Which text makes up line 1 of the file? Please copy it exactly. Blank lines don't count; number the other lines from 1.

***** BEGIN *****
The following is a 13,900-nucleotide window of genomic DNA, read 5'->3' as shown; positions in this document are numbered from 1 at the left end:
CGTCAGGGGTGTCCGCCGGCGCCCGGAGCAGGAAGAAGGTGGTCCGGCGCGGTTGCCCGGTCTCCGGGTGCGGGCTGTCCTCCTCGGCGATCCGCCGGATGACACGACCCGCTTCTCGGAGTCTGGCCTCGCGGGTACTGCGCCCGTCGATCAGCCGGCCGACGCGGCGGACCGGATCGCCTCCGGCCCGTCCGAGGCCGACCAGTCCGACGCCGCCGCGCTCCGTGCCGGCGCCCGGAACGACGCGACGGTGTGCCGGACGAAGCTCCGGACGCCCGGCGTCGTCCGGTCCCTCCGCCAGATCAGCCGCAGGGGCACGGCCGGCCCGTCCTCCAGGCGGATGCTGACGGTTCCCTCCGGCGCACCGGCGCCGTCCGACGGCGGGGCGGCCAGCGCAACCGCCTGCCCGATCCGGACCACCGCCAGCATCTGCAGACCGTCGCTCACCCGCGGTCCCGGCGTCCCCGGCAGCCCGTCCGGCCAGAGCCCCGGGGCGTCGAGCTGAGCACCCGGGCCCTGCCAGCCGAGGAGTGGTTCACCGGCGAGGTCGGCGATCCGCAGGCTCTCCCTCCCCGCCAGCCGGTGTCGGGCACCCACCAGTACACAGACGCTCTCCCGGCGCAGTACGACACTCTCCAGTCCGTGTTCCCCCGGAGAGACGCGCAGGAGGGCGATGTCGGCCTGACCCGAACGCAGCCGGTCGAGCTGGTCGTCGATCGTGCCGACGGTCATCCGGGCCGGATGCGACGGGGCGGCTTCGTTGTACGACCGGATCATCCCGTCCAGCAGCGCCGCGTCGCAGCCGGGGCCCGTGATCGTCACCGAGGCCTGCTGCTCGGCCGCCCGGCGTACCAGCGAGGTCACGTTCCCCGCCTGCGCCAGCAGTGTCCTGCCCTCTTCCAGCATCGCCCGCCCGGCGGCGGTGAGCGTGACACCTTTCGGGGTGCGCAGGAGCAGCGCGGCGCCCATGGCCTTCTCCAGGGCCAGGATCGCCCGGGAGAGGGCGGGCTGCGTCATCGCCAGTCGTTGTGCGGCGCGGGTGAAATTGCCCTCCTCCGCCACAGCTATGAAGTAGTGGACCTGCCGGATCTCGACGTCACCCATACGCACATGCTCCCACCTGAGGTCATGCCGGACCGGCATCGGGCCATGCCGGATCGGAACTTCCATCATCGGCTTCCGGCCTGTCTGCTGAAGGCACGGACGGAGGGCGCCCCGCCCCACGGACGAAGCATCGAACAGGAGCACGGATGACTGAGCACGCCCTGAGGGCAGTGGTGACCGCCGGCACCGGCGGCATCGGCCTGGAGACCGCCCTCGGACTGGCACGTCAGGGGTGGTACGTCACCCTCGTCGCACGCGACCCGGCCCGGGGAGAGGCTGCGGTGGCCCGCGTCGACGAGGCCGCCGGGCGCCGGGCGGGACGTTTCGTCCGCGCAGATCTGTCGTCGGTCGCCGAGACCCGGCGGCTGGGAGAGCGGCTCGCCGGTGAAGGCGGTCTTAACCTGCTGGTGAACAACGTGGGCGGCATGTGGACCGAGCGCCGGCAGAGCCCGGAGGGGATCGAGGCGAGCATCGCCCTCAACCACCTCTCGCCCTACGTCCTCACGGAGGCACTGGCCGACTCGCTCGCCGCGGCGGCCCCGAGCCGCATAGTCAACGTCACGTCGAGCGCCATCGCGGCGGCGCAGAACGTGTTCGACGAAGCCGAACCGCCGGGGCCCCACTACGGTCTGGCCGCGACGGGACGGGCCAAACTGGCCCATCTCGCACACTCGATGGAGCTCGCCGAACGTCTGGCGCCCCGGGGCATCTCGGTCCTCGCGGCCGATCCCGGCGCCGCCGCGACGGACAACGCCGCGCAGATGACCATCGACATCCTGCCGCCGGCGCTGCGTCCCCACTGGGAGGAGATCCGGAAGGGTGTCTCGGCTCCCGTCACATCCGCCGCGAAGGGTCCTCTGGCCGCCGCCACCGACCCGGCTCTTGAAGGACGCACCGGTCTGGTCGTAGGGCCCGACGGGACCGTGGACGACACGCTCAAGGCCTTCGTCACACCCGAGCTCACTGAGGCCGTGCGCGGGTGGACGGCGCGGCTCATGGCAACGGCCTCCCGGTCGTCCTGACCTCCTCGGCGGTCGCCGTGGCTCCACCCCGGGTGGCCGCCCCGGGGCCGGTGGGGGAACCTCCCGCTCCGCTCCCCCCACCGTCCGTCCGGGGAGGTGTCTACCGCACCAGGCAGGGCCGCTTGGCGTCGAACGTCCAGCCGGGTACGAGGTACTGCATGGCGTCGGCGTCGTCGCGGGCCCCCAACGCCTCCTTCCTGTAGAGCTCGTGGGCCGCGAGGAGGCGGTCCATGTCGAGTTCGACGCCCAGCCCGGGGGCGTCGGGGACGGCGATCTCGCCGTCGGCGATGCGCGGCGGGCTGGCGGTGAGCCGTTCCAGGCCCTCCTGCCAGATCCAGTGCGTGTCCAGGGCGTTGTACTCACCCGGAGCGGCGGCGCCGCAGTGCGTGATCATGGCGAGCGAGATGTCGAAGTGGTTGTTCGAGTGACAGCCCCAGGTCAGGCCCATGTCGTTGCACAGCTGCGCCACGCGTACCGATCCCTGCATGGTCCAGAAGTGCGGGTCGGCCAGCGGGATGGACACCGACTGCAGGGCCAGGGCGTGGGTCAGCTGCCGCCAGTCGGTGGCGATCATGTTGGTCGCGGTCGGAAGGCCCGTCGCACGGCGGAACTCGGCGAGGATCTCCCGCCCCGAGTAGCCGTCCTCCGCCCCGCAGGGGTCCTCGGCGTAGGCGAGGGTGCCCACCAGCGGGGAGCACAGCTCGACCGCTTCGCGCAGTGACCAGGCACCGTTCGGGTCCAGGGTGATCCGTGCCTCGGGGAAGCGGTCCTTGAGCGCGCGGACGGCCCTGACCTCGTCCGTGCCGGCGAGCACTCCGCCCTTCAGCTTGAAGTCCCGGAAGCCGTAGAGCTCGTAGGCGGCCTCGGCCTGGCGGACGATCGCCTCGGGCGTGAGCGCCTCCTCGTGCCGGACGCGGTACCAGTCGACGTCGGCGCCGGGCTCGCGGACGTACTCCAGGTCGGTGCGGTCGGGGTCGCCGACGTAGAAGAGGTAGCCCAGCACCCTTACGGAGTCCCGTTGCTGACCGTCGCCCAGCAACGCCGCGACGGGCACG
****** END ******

The following is a 13,900-nucleotide window of genomic DNA, read 5'->3' as shown; positions in this document are numbered from 1 at the left end: